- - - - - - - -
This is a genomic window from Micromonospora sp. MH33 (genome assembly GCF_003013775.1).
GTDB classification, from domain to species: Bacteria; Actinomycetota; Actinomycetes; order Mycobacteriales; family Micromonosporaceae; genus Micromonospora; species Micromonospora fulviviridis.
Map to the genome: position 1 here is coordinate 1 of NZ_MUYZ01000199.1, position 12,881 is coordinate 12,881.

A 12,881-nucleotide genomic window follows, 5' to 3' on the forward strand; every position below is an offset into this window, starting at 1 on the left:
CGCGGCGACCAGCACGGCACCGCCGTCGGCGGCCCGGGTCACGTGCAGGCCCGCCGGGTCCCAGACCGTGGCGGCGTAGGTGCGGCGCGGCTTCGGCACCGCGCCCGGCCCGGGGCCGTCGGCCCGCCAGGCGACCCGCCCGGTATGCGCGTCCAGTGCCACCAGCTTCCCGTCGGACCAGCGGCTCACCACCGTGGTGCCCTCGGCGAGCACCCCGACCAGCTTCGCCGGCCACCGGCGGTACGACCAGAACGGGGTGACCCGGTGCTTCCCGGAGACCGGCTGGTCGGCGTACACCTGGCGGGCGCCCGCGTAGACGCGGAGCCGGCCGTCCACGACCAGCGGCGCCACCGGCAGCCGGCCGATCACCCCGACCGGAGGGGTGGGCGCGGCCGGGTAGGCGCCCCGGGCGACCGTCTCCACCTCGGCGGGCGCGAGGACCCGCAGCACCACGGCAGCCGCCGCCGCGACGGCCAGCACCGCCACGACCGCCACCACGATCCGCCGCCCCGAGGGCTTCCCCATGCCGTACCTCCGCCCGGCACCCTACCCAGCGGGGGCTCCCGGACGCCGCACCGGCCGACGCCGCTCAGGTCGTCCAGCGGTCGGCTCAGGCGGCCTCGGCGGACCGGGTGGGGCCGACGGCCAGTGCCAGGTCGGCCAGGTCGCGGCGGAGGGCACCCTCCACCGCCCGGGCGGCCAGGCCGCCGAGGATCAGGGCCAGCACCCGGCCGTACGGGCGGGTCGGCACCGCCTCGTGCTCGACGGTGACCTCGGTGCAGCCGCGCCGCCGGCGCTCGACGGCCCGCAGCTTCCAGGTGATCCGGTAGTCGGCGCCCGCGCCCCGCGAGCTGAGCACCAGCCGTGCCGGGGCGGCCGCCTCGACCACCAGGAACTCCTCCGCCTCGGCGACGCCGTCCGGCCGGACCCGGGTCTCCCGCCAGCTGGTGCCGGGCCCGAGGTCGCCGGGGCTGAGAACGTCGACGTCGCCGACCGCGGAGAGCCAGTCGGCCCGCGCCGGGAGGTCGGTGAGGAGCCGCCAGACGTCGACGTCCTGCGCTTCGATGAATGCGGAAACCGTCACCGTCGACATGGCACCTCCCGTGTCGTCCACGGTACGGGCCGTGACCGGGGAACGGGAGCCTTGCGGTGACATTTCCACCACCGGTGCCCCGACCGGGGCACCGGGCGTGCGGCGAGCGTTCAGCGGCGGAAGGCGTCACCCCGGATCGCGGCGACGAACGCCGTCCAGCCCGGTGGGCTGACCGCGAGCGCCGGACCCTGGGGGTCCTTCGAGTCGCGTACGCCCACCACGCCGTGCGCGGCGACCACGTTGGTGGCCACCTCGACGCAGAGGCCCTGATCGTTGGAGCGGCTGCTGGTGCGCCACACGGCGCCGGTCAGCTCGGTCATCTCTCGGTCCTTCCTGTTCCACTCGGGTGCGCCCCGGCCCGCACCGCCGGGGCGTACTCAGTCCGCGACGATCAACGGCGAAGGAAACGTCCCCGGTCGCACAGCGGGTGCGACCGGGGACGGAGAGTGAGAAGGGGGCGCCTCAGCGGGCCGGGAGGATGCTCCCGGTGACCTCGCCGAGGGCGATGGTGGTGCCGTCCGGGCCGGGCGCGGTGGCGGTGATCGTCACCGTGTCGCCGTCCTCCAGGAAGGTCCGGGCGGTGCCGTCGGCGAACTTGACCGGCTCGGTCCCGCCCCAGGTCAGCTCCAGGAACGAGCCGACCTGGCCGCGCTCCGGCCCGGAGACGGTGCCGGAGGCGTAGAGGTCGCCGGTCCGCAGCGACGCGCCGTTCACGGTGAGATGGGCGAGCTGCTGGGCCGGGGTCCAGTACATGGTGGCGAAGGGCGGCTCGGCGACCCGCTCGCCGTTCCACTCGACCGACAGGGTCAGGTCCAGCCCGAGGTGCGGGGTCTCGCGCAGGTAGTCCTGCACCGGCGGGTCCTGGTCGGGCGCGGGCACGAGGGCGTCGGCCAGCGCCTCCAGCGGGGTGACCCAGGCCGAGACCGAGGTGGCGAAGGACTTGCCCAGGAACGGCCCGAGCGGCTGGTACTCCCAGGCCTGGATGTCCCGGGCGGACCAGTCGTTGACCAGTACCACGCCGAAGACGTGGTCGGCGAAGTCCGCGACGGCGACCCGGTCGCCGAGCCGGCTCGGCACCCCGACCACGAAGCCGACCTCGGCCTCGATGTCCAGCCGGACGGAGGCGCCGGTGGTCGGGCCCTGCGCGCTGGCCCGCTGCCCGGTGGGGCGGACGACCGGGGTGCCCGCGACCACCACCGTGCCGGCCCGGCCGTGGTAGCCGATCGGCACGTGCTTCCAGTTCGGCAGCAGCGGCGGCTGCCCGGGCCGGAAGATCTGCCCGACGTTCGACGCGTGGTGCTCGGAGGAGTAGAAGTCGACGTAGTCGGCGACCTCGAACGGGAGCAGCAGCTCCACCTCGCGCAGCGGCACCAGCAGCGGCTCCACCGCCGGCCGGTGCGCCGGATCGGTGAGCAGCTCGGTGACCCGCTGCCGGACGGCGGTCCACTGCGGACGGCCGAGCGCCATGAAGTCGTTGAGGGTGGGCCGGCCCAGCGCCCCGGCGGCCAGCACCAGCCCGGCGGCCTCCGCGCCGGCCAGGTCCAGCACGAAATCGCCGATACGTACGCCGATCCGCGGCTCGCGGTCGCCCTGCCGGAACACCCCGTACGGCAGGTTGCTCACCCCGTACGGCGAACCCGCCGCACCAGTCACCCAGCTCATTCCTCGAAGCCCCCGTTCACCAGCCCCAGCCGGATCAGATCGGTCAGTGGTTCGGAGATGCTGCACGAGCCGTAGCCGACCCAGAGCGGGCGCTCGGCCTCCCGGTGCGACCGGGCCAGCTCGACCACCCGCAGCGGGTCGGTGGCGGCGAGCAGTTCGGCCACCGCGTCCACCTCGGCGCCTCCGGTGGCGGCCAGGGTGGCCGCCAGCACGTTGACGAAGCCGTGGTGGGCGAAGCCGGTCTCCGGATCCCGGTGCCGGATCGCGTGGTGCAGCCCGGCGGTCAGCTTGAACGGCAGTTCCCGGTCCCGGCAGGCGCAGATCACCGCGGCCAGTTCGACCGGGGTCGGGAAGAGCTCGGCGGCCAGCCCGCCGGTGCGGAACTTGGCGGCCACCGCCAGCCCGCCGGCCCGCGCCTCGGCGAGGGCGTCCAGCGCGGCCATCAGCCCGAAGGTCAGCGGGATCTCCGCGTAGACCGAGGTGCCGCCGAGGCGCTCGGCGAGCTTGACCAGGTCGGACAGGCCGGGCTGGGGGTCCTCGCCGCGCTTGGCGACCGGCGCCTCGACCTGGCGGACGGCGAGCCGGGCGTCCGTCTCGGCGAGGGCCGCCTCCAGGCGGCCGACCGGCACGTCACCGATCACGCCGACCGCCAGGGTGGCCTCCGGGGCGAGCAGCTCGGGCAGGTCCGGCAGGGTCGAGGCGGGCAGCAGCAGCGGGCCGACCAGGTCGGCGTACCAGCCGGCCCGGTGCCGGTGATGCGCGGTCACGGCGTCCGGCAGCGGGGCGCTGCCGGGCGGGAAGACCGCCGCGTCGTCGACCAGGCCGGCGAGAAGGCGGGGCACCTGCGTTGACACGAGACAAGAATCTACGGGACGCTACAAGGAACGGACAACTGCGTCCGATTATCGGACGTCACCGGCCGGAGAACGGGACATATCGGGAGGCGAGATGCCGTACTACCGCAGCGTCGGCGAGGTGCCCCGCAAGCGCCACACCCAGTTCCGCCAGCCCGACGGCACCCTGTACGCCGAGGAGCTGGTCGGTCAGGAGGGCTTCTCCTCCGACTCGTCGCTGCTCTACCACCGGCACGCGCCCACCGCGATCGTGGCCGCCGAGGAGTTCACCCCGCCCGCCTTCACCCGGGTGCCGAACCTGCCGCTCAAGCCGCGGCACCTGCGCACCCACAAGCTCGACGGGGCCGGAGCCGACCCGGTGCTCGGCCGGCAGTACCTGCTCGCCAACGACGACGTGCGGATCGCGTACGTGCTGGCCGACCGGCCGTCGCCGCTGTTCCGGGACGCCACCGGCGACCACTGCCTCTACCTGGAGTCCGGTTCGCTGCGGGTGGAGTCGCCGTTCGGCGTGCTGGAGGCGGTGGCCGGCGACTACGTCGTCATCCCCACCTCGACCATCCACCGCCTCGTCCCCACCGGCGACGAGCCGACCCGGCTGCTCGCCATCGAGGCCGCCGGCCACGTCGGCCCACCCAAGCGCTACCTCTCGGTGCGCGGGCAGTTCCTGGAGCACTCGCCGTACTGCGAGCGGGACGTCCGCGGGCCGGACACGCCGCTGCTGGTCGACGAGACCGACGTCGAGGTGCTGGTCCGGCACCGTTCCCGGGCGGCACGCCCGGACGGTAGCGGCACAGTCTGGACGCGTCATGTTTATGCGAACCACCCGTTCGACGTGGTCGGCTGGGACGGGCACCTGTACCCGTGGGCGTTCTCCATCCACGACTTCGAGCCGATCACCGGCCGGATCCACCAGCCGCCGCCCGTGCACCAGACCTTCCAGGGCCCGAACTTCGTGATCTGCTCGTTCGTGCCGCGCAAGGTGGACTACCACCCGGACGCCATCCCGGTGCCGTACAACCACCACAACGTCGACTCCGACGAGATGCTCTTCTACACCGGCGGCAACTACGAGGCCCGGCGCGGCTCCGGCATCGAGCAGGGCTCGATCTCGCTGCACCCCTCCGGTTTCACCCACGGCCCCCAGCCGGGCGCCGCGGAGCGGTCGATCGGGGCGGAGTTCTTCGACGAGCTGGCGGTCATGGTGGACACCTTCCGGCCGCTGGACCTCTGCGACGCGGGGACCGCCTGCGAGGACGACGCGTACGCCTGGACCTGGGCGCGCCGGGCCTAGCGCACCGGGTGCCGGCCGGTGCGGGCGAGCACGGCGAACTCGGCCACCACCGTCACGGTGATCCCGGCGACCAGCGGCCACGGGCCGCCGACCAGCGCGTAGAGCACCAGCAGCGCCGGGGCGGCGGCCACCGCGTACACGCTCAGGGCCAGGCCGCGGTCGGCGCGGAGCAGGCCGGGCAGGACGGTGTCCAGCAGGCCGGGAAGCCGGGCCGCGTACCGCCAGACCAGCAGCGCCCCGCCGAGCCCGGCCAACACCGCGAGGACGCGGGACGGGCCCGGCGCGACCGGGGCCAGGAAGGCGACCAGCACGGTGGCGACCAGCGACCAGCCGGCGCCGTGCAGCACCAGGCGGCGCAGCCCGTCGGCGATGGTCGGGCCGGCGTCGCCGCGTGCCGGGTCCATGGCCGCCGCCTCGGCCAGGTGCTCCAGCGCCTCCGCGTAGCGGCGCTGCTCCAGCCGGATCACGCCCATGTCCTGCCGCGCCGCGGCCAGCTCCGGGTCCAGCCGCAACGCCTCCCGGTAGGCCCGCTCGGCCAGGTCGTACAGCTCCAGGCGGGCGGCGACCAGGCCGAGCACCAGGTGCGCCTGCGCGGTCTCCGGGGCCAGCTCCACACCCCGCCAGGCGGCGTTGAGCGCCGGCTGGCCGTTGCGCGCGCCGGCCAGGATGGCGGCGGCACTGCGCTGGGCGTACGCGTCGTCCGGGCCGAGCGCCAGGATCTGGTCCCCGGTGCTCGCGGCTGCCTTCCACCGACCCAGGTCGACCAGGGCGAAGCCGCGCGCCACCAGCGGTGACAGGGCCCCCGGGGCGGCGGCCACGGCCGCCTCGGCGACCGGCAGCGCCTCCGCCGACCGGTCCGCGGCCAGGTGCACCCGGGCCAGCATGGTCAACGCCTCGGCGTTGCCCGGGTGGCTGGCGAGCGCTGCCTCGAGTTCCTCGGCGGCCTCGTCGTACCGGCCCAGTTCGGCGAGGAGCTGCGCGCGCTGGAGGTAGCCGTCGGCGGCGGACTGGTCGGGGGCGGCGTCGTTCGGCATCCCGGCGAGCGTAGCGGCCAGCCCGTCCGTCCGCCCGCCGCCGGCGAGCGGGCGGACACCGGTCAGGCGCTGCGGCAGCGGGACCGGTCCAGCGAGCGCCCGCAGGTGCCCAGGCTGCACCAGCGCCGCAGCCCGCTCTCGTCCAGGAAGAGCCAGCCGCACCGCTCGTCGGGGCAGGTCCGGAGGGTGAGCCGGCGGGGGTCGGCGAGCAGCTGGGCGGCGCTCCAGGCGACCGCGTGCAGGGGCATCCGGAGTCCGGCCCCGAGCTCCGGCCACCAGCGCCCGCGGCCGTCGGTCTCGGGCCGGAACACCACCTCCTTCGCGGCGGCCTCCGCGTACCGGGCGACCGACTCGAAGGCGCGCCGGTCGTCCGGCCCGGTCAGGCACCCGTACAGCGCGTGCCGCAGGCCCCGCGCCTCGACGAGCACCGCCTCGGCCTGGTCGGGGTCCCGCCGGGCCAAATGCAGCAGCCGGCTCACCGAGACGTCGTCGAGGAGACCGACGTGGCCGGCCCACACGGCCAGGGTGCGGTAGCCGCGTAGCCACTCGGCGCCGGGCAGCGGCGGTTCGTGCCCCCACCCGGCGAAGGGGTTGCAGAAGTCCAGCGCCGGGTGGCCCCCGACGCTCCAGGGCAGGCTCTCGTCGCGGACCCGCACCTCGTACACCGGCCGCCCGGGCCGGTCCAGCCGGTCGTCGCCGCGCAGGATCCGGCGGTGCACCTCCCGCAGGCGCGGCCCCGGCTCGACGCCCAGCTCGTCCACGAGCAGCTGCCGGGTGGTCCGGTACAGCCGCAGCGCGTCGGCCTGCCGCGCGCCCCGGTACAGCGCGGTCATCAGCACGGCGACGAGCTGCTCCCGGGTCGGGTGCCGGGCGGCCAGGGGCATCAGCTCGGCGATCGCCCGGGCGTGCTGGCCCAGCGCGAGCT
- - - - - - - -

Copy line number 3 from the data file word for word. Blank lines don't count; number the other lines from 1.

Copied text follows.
Map to the genome: position 1 here is coordinate 1 of NZ_MUYZ01000199.1, position 12,881 is coordinate 12,881.